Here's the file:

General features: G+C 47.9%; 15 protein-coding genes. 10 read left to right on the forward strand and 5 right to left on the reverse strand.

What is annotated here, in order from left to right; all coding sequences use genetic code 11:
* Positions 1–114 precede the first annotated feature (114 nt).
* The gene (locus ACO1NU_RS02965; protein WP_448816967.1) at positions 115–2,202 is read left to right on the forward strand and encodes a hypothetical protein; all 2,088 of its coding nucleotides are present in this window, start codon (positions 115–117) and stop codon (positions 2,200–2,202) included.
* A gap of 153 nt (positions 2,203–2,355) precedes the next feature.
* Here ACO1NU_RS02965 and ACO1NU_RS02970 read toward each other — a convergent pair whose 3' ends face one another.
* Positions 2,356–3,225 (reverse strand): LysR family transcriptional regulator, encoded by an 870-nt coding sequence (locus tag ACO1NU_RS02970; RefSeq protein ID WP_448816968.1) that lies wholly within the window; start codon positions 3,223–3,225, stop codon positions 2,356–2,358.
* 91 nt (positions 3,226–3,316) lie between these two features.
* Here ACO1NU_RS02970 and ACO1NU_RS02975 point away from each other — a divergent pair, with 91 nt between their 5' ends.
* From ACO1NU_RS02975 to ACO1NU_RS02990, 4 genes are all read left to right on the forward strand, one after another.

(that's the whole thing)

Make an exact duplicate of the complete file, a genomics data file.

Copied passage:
General features: G+C 47.9%; 15 protein-coding genes. 10 read left to right on the forward strand and 5 right to left on the reverse strand.

What is annotated here, in order from left to right; all coding sequences use genetic code 11:
* Positions 1–114 precede the first annotated feature (114 nt).
* The gene (locus ACO1NU_RS02965; protein WP_448816967.1) at positions 115–2,202 is read left to right on the forward strand and encodes a hypothetical protein; all 2,088 of its coding nucleotides are present in this window, start codon (positions 115–117) and stop codon (positions 2,200–2,202) included.
* A gap of 153 nt (positions 2,203–2,355) precedes the next feature.
* Here ACO1NU_RS02965 and ACO1NU_RS02970 read toward each other — a convergent pair whose 3' ends face one another.
* Positions 2,356–3,225 (reverse strand): LysR family transcriptional regulator, encoded by an 870-nt coding sequence (locus tag ACO1NU_RS02970; RefSeq protein ID WP_448816968.1) that lies wholly within the window; start codon positions 3,223–3,225, stop codon positions 2,356–2,358.
* 91 nt (positions 3,226–3,316) lie between these two features.
* Here ACO1NU_RS02970 and ACO1NU_RS02975 point away from each other — a divergent pair, with 91 nt between their 5' ends.
* From ACO1NU_RS02975 to ACO1NU_RS02990, 4 genes are all read left to right on the forward strand, one after another.